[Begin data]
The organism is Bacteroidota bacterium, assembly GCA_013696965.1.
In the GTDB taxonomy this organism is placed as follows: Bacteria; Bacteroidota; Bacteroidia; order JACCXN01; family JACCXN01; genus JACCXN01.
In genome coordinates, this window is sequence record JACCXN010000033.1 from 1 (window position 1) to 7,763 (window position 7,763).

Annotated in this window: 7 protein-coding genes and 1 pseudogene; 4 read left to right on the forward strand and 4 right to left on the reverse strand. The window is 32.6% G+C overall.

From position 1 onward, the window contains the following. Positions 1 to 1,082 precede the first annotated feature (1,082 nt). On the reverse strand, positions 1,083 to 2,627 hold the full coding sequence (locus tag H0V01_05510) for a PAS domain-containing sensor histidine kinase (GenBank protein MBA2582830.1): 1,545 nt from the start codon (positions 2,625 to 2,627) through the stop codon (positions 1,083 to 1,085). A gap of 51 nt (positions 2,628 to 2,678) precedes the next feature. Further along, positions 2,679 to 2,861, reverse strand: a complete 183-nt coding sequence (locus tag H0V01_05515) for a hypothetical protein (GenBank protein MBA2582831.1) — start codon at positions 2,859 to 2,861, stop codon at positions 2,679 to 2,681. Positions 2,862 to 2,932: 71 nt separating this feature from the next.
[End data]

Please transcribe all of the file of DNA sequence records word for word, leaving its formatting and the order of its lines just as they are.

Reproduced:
The organism is Bacteroidota bacterium, assembly GCA_013696965.1.
In the GTDB taxonomy this organism is placed as follows: Bacteria; Bacteroidota; Bacteroidia; order JACCXN01; family JACCXN01; genus JACCXN01.
In genome coordinates, this window is sequence record JACCXN010000033.1 from 1 (window position 1) to 7,763 (window position 7,763).

Annotated in this window: 7 protein-coding genes and 1 pseudogene; 4 read left to right on the forward strand and 4 right to left on the reverse strand. The window is 32.6% G+C overall.

From position 1 onward, the window contains the following. Positions 1 to 1,082 precede the first annotated feature (1,082 nt). On the reverse strand, positions 1,083 to 2,627 hold the full coding sequence (locus tag H0V01_05510) for a PAS domain-containing sensor histidine kinase (GenBank protein MBA2582830.1): 1,545 nt from the start codon (positions 2,625 to 2,627) through the stop codon (positions 1,083 to 1,085). A gap of 51 nt (positions 2,628 to 2,678) precedes the next feature. Further along, positions 2,679 to 2,861, reverse strand: a complete 183-nt coding sequence (locus tag H0V01_05515) for a hypothetical protein (GenBank protein MBA2582831.1) — start codon at positions 2,859 to 2,861, stop codon at positions 2,679 to 2,681. Positions 2,862 to 2,932: 71 nt separating this feature from the next.